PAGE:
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What makes Montessori different from other pre-schools?

Individual vs Group

In a traditional school, children learn the same material at the same time regardless of the individual abilities and rate of learning of each child. However, in a Montessori, each child is given a lesson or an activity individually based on his ability. This helps the child move forward quickly in the areas that he excels and learn a subject that he finds difficult at his own pace.

Memorizing vs Inquisitiveness

In a Montessori, each child is encouraged to be inquisitive. This helps in learning of concepts behind academic skills. Montessori materials are self-correcting so they help children learn how to problem-solve on their own. In contrast, traditional schools encourage memorizing answers by using rote learning techniques like usage of math facts and flash cards which are not helpful in the long run.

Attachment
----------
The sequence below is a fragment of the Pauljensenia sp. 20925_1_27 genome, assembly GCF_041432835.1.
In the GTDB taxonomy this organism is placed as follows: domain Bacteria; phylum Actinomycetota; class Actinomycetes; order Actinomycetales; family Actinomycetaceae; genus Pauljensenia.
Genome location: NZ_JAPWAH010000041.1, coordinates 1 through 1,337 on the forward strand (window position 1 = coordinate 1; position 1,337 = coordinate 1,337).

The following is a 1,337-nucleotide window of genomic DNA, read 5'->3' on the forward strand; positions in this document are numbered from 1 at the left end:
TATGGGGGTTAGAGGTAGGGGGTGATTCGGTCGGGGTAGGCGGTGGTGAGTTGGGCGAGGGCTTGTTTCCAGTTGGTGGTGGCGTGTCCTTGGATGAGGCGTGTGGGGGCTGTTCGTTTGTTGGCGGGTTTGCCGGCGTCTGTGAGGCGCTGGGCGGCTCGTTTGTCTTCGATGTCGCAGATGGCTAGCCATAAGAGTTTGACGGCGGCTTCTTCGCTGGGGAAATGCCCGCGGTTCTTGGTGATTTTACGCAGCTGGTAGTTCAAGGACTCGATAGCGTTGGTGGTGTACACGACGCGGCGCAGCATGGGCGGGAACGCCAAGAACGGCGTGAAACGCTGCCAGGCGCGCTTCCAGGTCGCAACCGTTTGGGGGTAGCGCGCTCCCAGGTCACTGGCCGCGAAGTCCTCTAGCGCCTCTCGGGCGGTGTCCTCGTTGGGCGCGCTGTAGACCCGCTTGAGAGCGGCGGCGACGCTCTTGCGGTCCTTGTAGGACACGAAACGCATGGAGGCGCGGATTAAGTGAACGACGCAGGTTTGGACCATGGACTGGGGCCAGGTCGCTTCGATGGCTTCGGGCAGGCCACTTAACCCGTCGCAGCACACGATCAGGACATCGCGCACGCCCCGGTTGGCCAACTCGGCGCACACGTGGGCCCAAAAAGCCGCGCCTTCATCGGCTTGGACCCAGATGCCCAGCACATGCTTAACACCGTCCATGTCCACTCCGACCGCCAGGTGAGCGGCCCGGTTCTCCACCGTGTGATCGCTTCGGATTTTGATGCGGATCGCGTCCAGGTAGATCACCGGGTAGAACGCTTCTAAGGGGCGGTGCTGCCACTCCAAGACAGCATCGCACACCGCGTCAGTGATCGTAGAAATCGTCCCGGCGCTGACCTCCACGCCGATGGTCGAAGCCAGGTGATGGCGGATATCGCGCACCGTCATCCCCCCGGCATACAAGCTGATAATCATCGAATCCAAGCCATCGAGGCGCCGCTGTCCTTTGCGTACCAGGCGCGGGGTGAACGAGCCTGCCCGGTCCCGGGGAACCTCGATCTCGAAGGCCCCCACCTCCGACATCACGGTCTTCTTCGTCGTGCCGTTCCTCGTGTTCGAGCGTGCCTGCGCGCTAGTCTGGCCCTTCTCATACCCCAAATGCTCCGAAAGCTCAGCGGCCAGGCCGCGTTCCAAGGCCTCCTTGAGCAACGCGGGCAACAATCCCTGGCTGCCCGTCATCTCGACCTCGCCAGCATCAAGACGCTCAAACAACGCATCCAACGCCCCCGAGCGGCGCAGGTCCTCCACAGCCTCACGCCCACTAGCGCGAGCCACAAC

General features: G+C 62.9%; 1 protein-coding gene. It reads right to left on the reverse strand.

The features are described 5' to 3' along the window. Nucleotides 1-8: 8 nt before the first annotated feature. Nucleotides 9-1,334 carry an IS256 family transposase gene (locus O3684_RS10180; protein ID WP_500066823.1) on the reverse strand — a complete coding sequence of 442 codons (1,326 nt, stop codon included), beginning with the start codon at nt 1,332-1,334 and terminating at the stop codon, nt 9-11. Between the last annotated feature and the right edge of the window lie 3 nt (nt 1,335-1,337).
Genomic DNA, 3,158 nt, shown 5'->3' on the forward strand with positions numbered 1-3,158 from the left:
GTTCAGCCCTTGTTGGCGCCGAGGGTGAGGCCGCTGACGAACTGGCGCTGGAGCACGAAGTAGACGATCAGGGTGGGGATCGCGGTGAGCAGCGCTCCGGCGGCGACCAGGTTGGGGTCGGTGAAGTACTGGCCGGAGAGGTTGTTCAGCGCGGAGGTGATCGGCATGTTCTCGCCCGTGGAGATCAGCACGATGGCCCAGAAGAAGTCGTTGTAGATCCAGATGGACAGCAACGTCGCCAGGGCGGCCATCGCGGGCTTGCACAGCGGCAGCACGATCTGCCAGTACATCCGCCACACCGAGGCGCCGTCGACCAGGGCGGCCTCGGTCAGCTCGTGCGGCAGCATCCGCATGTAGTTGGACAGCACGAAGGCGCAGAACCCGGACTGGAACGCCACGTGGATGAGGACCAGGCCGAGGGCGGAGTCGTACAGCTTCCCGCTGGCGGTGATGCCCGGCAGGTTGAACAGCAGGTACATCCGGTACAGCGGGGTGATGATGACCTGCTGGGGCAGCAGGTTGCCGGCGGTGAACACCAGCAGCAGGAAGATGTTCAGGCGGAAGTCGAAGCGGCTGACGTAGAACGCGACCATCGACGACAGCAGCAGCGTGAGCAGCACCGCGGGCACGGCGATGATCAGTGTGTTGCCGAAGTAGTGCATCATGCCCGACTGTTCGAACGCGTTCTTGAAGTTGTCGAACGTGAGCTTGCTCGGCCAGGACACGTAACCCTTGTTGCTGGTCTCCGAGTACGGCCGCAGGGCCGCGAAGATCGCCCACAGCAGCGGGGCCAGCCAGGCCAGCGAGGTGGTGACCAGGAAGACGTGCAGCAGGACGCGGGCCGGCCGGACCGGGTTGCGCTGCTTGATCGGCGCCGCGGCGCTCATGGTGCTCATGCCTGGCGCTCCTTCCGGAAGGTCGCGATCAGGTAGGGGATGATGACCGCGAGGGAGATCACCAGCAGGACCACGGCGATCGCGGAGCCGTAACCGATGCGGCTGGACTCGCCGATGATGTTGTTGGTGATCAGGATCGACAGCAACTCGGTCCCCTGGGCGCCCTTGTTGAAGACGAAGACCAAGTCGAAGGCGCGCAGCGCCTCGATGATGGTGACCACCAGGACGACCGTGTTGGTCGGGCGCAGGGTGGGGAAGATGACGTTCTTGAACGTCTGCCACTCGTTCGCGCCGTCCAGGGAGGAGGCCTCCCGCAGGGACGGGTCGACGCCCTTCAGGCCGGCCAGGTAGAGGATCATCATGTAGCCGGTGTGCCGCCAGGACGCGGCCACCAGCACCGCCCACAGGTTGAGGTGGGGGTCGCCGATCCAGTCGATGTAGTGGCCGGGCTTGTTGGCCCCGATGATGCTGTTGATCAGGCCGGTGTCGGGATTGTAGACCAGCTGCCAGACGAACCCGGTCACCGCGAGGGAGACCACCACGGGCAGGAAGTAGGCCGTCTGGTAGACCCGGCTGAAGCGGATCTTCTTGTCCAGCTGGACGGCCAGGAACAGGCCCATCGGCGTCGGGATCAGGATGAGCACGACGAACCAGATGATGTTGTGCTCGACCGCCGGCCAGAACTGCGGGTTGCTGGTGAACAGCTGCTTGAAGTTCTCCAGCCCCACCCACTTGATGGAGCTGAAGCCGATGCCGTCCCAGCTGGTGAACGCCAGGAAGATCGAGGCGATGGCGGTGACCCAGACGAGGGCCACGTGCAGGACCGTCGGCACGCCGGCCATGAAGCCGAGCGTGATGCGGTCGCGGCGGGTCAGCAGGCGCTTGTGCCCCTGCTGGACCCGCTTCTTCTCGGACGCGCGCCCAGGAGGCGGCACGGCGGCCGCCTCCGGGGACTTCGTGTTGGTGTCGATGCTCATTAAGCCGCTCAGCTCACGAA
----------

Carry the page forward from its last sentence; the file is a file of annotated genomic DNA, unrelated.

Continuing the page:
Mixed age classroom

A teacher is not the primary focus in a Montessori classroom. The emphasis is on the child. Children usually learn a lot from their peers. This is the reason why a Montessori classroom is always mixed age. Older children, serve as role models, not only socially but also academically. Older children gain confidence when they see their younger peers learn something new from them. Meanwhile, the younger ones have the benefit of working with and learning from their older peers as well as the teacher.

Advantage of having the same teacher throughout the program

Thanks to the mixed age classroom concept, your child is nurtured by the same teacher for 3 years. This helps the teacher know your child inside out by having an in-depth knowledge of your child's academic, social and emotional strengths and challenges. This familiarity allows the teacher to tailor the learning process based on the child's needs.

A different approach to discipline

In a Montessori, children are engaged in work that interests them. They are naturally happier and less prone to distraction. Their engagement with Montessori materials in a nurturing environment fosters discipline. Whereas, in the case of traditional schools, the teacher is the one in control of discipline and importance is given to obedience over self-discipline.

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